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Oppo PM-1 Planar Magnetic headphones review (Part 1)

Oppo are a bit different. And not just because their name reads the same forward and back. Or because it insinuates both opportunity and opposition in the same breath. No, ever since their affordable universal decks prompted wholesale embrace by the Mod Squad—not to be confused with the merchants of death alliance of big tobacco, alcohol and firearms lobbyists in the Aaron Eckhardt flick Thank you for smoking—Oppo have exploited a rare form of crowd-sourcing.

How so? To start with, for years manufacturer forums hosted on AudioCircle.com have solicited fan and owner feedback about desired features for their upcoming models. Then LightHarmonic’s heavily publicised Kickstarter and Indiegogo crowd-funding campaigns for their Geek models used the direct connection with their audience to fine-tune feature sets, cosmetics and more. What Oppo have done for their digital decks was pay close attention to how the various boutique modifiers changed them. When the time came for new models or updates of existing ones, Oppo routinely dipped into their growing mod pool to apply those tweaks which best matched their own sensibility and target pricing. Soon this resulted in mass-market machines that were de facto pre-modified. Very clever!

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When it comes to scale, Oppo are different too. Unlike the typical cottage-industry hifi player, they’re big. For universal video players at sane prices, they’ve arguably wrapped up the global market with a pretty bow. With the introduction of the PM-1 and PM-2 planarmagnetic headphones, Oppo now resolutely press into contemporary audio’s busiest segment. For a company which can sell a technically very advanced play-all audio/video machine for $499, their £1099/UK and €1399/EU orthodynamic flagship aims high not only on price. One wayward glance at its styling suggests that it aims high, period. On cosmetics alone it could belong into Bang & Olufsen’s catalogue. Or be mate to Kef’s M500. Or be a Pioneer SE 500 reborn. A tulku headphone perhaps? But, the PM-1 means to be far more than natty city slicker. Oppo actively engaged audiophile beta testers in the US to help them perfect everything about their first entry into this segment. So crowd-sourcing and Oppo really are on the friendliest of terms. No designed-here myopia for this team. That’s a breath of fresh air in an industry which often equates one solitary engineer’s endless navel gazing with true innovation.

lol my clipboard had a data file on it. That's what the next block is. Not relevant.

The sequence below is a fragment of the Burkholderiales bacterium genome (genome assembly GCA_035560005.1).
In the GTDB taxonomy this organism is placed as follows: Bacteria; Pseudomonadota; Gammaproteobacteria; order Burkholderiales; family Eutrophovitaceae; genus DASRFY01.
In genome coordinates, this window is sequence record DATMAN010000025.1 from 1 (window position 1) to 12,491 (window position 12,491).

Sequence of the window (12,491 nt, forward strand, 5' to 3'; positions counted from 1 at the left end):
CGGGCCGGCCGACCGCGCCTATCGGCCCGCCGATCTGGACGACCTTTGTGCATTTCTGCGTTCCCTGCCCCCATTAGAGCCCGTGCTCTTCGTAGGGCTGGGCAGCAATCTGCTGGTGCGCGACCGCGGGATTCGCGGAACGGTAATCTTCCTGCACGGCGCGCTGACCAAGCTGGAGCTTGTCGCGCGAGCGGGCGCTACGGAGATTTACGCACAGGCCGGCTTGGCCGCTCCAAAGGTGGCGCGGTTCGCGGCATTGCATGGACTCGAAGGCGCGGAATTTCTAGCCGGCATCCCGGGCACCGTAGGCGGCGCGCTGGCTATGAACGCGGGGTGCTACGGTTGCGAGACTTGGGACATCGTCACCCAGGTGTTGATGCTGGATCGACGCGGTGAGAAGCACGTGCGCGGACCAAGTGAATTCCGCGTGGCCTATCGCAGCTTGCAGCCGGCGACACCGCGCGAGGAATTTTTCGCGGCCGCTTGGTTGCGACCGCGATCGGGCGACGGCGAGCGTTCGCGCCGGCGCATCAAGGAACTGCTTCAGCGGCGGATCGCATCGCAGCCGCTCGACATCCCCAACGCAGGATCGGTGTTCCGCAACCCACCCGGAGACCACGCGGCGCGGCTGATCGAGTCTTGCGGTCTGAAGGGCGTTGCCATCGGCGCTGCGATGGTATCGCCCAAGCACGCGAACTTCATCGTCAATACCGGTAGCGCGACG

High on Oppo’s to-do list were wear comfort from low weight; sensitivity for more universal drive; and ultra-low distortion. The PM-1 thus gets a 7-layer polymer-film membrane with double-sided spiraling coils “to put twice as many conductors in the magnetic field”. To drive said diaphragm there is a Finite Element Method optimized concentrically arrayed very powerful push/pull Neodymium motor system with a symmetrical “evenly distributed” force field. Say hello to 102dB/1mW sensitivity and 395 grams weight. Say hello to hypoallergenic latex ear cushions for long-lasting shape; lambskin pads and headband for wearable luxury; alternate velour pads for a slightly more powerful low bass response; fine structural aluminum elements for strength; and convenient 2.5mm mono plugs on the 3m 6.3mm and 1m 3.5mm terminated Ohno Continuous Casting OCC cables for easy removal. On hard specs there’s 32Ω impedance, an oval 85x69mm driver surface and ambitious 10-50’000Hz response.